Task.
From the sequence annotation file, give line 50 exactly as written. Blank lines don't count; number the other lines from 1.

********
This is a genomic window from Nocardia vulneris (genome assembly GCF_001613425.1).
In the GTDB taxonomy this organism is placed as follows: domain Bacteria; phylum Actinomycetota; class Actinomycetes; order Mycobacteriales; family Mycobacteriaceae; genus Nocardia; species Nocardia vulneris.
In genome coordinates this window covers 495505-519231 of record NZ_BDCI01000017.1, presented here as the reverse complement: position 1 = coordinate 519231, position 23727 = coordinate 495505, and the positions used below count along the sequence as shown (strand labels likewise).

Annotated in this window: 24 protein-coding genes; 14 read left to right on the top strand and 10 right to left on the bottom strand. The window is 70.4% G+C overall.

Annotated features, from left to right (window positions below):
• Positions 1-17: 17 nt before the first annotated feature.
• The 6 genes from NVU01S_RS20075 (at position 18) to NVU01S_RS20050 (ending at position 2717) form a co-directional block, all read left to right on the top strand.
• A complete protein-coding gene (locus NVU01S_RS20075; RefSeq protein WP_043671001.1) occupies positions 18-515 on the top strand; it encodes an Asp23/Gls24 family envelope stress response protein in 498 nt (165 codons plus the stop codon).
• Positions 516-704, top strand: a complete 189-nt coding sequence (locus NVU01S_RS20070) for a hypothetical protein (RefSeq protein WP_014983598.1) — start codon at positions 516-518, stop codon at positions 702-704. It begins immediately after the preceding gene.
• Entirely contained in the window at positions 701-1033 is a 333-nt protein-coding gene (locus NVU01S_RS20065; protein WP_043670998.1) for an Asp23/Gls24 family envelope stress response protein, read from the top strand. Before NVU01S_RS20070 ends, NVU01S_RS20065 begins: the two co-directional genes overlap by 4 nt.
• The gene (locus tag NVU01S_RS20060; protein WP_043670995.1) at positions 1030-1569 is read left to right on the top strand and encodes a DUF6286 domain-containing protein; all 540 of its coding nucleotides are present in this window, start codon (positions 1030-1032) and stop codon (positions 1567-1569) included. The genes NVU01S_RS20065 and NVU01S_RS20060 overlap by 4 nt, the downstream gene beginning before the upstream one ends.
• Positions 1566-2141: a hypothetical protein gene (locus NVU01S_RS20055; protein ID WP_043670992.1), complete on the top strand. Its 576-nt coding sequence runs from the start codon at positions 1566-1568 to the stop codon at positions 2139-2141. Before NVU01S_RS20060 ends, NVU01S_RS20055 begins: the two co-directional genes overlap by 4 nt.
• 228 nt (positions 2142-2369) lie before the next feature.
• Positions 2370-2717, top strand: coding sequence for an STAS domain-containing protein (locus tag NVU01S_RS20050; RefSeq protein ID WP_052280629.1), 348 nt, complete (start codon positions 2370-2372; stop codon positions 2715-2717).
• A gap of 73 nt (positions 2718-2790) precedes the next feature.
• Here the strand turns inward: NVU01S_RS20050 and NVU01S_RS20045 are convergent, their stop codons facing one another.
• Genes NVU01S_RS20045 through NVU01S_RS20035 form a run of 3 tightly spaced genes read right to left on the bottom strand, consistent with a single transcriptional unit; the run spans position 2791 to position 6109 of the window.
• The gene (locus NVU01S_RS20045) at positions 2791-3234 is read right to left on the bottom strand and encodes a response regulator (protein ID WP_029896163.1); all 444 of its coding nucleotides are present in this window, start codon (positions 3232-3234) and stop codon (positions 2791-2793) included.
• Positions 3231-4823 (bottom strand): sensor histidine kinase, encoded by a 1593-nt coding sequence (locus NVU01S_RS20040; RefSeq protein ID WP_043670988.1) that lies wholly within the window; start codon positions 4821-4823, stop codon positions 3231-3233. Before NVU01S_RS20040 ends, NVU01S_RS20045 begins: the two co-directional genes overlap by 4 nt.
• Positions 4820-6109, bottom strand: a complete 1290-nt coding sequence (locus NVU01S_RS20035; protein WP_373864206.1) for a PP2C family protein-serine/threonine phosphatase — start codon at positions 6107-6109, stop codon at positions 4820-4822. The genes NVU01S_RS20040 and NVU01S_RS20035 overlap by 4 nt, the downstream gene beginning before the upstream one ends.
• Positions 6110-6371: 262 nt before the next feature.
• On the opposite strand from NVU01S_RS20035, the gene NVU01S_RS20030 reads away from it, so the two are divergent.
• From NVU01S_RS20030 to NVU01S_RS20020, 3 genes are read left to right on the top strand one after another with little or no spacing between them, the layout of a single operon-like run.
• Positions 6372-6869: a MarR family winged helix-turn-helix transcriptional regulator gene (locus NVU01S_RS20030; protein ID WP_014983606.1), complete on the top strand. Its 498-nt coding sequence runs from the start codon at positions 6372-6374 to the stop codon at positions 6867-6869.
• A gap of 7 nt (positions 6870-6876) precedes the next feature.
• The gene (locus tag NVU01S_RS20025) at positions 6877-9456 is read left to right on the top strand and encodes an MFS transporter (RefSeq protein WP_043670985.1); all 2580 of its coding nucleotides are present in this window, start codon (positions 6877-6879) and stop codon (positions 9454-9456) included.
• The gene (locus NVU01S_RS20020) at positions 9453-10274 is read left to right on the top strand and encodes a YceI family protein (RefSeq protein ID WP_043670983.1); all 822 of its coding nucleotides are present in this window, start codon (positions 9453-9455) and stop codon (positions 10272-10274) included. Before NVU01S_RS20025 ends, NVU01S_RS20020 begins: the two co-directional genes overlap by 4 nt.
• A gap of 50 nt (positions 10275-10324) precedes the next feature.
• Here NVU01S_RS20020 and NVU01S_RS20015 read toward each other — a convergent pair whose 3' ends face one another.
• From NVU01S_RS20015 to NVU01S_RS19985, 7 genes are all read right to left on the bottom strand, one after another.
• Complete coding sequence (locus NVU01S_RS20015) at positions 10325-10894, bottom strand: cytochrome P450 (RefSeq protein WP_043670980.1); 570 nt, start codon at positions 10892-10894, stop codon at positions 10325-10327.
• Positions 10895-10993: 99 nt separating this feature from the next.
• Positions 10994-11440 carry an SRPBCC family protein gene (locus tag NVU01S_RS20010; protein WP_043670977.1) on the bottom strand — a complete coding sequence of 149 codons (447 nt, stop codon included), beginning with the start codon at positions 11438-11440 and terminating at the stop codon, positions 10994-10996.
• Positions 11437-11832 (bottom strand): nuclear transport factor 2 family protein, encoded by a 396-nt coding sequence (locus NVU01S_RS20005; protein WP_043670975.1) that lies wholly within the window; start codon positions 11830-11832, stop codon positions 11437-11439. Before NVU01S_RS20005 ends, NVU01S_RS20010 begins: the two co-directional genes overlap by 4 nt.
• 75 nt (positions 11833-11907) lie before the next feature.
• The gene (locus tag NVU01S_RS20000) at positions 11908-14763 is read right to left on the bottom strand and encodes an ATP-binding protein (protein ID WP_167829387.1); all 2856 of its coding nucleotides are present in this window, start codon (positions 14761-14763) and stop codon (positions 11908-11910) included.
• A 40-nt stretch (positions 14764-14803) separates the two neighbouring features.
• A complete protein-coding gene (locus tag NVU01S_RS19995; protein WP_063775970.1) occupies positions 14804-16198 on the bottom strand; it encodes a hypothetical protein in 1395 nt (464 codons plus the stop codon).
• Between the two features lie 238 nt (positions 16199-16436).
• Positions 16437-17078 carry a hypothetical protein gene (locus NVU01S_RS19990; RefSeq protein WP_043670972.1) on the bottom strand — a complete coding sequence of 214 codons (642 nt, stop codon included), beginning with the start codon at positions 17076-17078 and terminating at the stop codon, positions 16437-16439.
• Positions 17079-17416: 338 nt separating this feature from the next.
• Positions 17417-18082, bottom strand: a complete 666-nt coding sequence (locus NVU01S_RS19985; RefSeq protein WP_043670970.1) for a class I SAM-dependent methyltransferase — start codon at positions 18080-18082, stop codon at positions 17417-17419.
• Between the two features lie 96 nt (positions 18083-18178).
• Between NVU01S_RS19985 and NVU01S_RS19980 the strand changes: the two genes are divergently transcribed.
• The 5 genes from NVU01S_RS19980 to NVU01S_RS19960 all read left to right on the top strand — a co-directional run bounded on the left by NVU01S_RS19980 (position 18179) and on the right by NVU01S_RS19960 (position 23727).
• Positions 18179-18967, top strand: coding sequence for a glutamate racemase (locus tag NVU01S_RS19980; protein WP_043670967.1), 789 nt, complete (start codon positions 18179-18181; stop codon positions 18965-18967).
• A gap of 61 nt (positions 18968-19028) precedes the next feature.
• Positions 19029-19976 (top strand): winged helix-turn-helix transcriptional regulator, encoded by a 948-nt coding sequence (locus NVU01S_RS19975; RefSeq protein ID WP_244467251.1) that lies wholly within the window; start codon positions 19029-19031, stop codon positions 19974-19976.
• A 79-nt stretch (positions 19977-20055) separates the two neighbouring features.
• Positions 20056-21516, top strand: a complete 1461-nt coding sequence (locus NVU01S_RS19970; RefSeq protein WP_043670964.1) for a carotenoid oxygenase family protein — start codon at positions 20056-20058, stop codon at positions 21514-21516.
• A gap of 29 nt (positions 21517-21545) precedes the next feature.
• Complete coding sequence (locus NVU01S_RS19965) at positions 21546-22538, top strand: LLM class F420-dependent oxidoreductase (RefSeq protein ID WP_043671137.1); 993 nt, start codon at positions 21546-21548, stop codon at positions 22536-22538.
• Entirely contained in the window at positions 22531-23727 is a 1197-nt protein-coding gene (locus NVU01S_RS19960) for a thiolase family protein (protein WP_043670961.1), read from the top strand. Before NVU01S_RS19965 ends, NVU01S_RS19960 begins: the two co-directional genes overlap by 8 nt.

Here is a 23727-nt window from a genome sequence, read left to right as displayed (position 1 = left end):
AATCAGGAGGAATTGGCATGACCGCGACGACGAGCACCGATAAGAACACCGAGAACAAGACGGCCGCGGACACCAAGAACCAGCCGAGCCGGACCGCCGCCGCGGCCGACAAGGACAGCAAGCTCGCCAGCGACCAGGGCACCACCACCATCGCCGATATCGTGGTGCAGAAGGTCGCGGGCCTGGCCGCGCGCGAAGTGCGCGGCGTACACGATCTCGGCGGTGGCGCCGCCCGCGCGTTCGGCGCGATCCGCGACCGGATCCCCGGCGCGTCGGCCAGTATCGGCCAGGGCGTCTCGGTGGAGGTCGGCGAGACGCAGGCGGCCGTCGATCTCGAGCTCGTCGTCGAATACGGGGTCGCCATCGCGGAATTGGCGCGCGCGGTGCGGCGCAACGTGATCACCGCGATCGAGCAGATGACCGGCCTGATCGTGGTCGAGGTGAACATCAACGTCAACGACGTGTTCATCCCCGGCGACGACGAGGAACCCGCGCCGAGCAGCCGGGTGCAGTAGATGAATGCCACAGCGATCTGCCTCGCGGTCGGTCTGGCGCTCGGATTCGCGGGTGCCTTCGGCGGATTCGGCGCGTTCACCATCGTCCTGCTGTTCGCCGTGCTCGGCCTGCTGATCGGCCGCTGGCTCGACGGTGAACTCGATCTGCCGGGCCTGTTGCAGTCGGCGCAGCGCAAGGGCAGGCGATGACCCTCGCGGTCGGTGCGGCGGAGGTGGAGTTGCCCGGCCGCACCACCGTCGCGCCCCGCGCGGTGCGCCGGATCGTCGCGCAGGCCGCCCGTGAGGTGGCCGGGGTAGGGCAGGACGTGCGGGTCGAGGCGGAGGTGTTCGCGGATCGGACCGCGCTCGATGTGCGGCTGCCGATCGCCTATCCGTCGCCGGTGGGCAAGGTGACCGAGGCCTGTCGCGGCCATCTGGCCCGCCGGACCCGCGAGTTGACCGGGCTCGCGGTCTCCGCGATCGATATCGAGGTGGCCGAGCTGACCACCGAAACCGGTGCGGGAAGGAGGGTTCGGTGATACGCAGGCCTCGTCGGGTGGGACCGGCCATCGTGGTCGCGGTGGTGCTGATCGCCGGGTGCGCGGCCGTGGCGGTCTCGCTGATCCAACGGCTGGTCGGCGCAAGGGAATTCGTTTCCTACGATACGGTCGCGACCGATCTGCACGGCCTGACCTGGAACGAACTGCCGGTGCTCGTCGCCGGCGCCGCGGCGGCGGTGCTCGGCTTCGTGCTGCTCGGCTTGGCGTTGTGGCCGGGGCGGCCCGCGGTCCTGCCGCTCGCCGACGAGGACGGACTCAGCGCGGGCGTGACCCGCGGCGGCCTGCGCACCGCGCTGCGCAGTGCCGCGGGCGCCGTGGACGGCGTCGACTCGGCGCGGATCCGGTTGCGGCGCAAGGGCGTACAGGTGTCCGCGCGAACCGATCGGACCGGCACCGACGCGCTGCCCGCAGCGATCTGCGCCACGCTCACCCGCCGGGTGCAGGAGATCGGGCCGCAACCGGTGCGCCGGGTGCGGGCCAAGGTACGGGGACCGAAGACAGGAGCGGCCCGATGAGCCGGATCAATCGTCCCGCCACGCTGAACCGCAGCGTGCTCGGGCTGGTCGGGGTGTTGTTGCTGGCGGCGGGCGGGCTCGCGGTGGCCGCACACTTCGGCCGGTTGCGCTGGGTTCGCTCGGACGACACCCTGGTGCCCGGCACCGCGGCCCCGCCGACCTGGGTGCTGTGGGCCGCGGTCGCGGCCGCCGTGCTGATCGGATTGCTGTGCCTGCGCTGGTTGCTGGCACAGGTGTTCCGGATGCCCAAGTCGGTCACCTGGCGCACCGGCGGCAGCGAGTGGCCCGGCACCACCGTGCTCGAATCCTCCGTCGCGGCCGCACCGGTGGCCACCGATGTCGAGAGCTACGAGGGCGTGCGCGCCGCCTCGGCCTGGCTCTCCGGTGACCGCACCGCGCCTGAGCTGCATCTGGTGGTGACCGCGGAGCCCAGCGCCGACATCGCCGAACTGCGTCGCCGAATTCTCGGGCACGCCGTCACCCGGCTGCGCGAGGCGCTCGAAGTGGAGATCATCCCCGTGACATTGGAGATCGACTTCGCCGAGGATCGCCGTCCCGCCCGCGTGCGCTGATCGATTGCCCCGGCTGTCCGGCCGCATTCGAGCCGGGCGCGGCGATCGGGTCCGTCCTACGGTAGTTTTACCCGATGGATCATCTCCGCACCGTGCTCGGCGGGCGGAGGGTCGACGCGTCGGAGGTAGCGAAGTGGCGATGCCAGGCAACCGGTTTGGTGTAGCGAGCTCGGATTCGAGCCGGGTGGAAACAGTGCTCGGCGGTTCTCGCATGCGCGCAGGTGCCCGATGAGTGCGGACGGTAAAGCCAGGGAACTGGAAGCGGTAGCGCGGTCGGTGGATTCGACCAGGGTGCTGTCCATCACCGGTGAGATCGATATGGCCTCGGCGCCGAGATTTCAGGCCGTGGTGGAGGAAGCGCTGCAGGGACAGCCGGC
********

• Positions 20056-21516, top strand: a complete 1461-nt coding sequence (locus NVU01S_RS19970; RefSeq protein WP_043670964.1) for a carotenoid oxygenase family protein — start codon at positions 20056-20058, stop codon at positions 21514-21516.